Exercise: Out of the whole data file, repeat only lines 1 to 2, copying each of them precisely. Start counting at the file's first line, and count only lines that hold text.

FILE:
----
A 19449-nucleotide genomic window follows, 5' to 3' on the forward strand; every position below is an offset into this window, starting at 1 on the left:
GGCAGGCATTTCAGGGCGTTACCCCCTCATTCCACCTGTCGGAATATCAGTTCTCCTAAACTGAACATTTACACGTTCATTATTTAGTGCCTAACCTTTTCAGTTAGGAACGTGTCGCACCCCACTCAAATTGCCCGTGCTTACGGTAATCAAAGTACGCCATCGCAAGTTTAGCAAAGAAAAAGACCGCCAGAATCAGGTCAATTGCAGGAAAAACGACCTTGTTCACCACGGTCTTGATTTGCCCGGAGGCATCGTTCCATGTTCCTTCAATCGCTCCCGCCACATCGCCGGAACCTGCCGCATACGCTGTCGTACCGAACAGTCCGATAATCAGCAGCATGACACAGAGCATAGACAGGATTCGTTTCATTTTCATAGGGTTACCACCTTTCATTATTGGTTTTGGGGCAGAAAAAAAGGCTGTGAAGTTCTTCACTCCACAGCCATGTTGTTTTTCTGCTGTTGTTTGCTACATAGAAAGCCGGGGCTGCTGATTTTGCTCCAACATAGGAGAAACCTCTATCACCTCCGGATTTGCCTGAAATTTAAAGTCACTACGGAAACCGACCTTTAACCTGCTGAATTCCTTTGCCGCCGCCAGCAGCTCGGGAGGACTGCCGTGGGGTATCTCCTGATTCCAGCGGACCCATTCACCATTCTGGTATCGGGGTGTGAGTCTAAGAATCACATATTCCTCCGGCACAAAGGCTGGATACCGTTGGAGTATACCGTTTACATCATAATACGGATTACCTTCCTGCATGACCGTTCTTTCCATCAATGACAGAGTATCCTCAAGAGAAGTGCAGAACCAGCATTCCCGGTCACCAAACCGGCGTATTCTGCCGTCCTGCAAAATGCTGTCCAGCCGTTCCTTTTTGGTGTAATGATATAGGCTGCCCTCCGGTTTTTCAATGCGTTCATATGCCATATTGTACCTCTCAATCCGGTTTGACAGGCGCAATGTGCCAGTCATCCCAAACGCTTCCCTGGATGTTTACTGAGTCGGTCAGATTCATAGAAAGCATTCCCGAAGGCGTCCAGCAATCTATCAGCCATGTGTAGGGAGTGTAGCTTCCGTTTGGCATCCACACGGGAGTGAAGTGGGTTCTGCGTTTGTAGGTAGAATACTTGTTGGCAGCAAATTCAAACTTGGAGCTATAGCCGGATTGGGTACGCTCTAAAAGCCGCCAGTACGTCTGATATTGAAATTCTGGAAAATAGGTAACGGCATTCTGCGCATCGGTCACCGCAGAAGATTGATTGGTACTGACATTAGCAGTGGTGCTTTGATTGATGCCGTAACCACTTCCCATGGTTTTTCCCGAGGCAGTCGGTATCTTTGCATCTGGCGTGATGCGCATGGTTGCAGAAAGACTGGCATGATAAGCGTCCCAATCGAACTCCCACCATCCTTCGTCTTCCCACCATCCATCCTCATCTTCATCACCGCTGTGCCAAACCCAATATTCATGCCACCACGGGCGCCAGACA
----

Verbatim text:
A 19449-nucleotide genomic window follows, 5' to 3' on the forward strand; every position below is an offset into this window, starting at 1 on the left:
GGCAGGCATTTCAGGGCGTTACCCCCTCATTCCACCTGTCGGAATATCAGTTCTCCTAAACTGAACATTTACACGTTCATTATTTAGTGCCTAACCTTTTCAGTTAGGAACGTGTCGCACCCCACTCAAATTGCCCGTGCTTACGGTAATCAAAGTACGCCATCGCAAGTTTAGCAAAGAAAAAGACCGCCAGAATCAGGTCAATTGCAGGAAAAACGACCTTGTTCACCACGGTCTTGATTTGCCCGGAGGCATCGTTCCATGTTCCTTCAATCGCTCCCGCCACATCGCCGGAACCTGCCGCATACGCTGTCGTACCGAACAGTCCGATAATCAGCAGCATGACACAGAGCATAGACAGGATTCGTTTCATTTTCATAGGGTTACCACCTTTCATTATTGGTTTTGGGGCAGAAAAAAAGGCTGTGAAGTTCTTCACTCCACAGCCATGTTGTTTTTCTGCTGTTGTTTGCTACATAGAAAGCCGGGGCTGCTGATTTTGCTCCAACATAGGAGAAACCTCTATCACCTCCGGATTTGCCTGAAATTTAAAGTCACTACGGAAACCGACCTTTAACCTGCTGAATTCCTTTGCCGCCGCCAGCAGCTCGGGAGGACTGCCGTGGGGTATCTCCTGATTCCAGCGGACCCATTCACCATTCTGGTATCGGGGTGTGAGTCTAAGAATCACATATTCCTCCGGCACAAAGGCTGGATACCGTTGGAGTATACCGTTTACATCATAATACGGATTACCTTCCTGCATGACCGTTCTTTCCATCAATGACAGAGTATCCTCAAGAGAAGTGCAGAACCAGCATTCCCGGTCACCAAACCGGCGTATTCTGCCGTCCTGCAAAATGCTGTCCAGCCGTTCCTTTTTGGTGTAATGATATAGGCTGCCCTCCGGTTTTTCAATGCGTTCATATGCCATATTGTACCTCTCAATCCGGTTTGACAGGCGCAATGTGCCAGTCATCCCAAACGCTTCCCTGGATGTTTACTGAGTCGGTCAGATTCATAGAAAGCATTCCCGAAGGCGTCCAGCAATCTATCAGCCATGTGTAGGGAGTGTAGCTTCCGTTTGGCATCCACACGGGAGTGAAGTGGGTTCTGCGTTTGTAGGTAGAATACTTGTTGGCAGCAAATTCAAACTTGGAGCTATAGCCGGATTGGGTACGCTCTAAAAGCCGCCAGTACGTCTGATATTGAAATTCTGGAAAATAGGTAACGGCATTCTGCGCATCGGTCACCGCAGAAGATTGATTGGTACTGACATTAGCAGTGGTGCTTTGATTGATGCCGTAACCACTTCCCATGGTTTTTCCCGAGGCAGTCGGTATCTTTGCATCTGGCGTGATGCGCATGGTTGCAGAAAGACTGGCATGATAAGCGTCCCAATCGAACTCCCACCATCCTTCGTCTTCCCACCATCCATCCTCATCTTCATCACCGCTGTGCCAAACCCAATATTCATGCCACCACGGGCGCCAGACA